CLARIN

Dictatorship Or Diversions, Eye On The End Game In Venezuela

Holding a contested vote to replace parliament with a loyal popular assembly may give Venezuela's President Nicolas Maduro a little more power and time. But how long for?

Protester in Caracas on July 30
Protester in Caracas on July 30
Marcelo Cantelmi

CARACAS — The regime of Venezuelan President Nicolás Maduro had its way on Sunday, holding its vote for a new Constituent Assembly meant to replace parliament. No surprises there. It went ahead with its plan, ignoring foreign pressures and the permanent mobilization of Venezuelans protesting the perpetuation of the Bolivarian-inspired socialist system.

The vote yielded a predictable result, amid a lack of transparency over its legality and the manipulation of the entire process. From this moment on, we are clearly facing a dictatorship of the old-school variety, with powers that override alternative authorities and eclipse any elections that might come in the future.

Yet it is not clear, even with this concentration of power, how the authoritarian process will continue. Local analysts are toying with various hypotheses that will take shape or not, within coming hours and days. One is the threat uttered by the country's second most powerful man, the legislator Diosdado Cabello, that they would do away with the opposition-controlled parliament, quash its members' immunity and eliminate dissidents inside the regime, whom Cabello has been mocking on his rather absurd television show Con el Mazo Dando ("Knockin'em Down").

Note: The U.S. condemned the regime Tuesday after two top opposition leaders were jailed

Hawks like Cabello have much to lose, should the regime's scaffolding come crashing down, as would so many others in the Bolivarian nomenklatura, which explains the government flight forward regardless of consequences. The problem is, such a conduct has a cost.

The current stalemate could lead to a reign of terror.

The main doubt now centers around just how long this newly established dictatorial structure will last. The country is in a state of terminal economic crisis, without no investments in sight — and the population is increasingly bearing real-life consequences. Similar conditions have overturned dictatorships in the past, in other parts of the world. One figure alone shows the pervasive uncertainty: Over the weekend, the U.S. dollar jumped from 8,500 to 11,000 bolivars. Such dollar hikes mean more inflation and fewer supplies, and it is a sign that there is no way of calming people down or recovering any of the government's frayed ties with the worlds of business and finance.

Some analysts believe the current stalemate could lead to a reign of terror, with deaths and disappearances intended to snuff out a possible mass rebellion. That would be the worst-case scenario, even for the hawks pushing for it. A harsh regime, rather than the softer dictatorship the Maduro presidency has opted for so far, would exacerbate Venezuela's isolation and further curb its room for maneuver. "It wouldn't last," an analyst and textile businessman told me.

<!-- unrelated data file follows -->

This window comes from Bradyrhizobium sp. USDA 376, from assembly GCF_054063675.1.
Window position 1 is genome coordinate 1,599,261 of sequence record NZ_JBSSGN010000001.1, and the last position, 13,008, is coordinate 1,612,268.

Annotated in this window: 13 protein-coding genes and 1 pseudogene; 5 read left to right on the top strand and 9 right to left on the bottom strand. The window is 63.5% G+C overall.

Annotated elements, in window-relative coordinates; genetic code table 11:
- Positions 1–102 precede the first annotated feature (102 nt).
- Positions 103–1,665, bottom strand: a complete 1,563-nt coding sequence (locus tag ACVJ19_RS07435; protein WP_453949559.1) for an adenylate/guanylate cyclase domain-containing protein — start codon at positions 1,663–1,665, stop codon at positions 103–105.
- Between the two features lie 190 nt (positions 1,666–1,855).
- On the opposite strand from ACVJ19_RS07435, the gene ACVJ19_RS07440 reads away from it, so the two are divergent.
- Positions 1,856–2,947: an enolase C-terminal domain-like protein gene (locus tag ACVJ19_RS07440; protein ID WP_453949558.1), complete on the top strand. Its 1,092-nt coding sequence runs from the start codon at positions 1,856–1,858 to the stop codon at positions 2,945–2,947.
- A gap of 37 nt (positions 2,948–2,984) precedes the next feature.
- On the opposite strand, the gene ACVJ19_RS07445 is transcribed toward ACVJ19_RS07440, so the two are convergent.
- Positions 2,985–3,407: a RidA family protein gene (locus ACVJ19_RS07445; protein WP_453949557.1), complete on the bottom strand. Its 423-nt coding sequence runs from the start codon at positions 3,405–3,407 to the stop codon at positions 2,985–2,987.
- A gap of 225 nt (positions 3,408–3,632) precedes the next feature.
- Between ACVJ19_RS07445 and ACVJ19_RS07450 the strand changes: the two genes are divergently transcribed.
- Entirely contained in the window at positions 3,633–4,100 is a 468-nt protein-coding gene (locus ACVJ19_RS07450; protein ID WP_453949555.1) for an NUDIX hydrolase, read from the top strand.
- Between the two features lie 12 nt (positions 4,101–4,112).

With such a lack of clarity about the future, the reins presently holding loyalties may come undone, as has happened already with the attorney general-turned-regime critic, Luisa Ortega Díaz. There are no ideological challenges here. Dodgy businesses are what have kept the regime together and are the reason behind such initiatives as the Constituent Assembly. A good many officials have assets across the world and quite a few would probably also like to immerse themselves in Ortega Diaz's newly rediscovered republicanism.

But without a change of line-up at the top, prospects of an opening seem restricted. Maduro might be replaced with a more flexible figure — though clearly not Cabello, the great winner of Sunday's vote. Even that would not avoid an explosion of internal tensions. We should recall that opponents who emerged from within the ranks of the current regime began coordinating their dissidence after, not before, the system stopped yielding them benefits.

It has now become a pure game of survival, where losers are to be wiped off the political map. Or worse.

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Society

Germany's Legendary Clubbing Culture Crashes Museum Space

The exhibition “Electro” in Düsseldorf is an unlikely tribute to a joyful and uninhibited club culture, with curators forced to contend with limits of a museum setting ... and another COVID lockdown.

A woman with a "Techno" tattoo in front of the famous Berghain

Boris Pofalla

DÜSSELDORF — The last party at the Berghain nightclub in Berlin lasted from Saturday evening until Monday morning. On the first weekend of December, some clubbers lined up for nine hours outside the former power plant – and still didn’t make it past the doormen. A friend said that dancing in the most famous techno club in the world on its last evening was like landing a spot in the last lifeboat to leave the sinking Titanic on 14 April 1912.

It is surely a coincidence that the first comprehensive exhibition charting the 100-year history of electronic music in Germany opened in the same week that nightclubs across the country were forced to close. It wasn’t planned that way, but it’s like opening an exhibition about the cultural history of alcohol the day after the introduction of prohibition.

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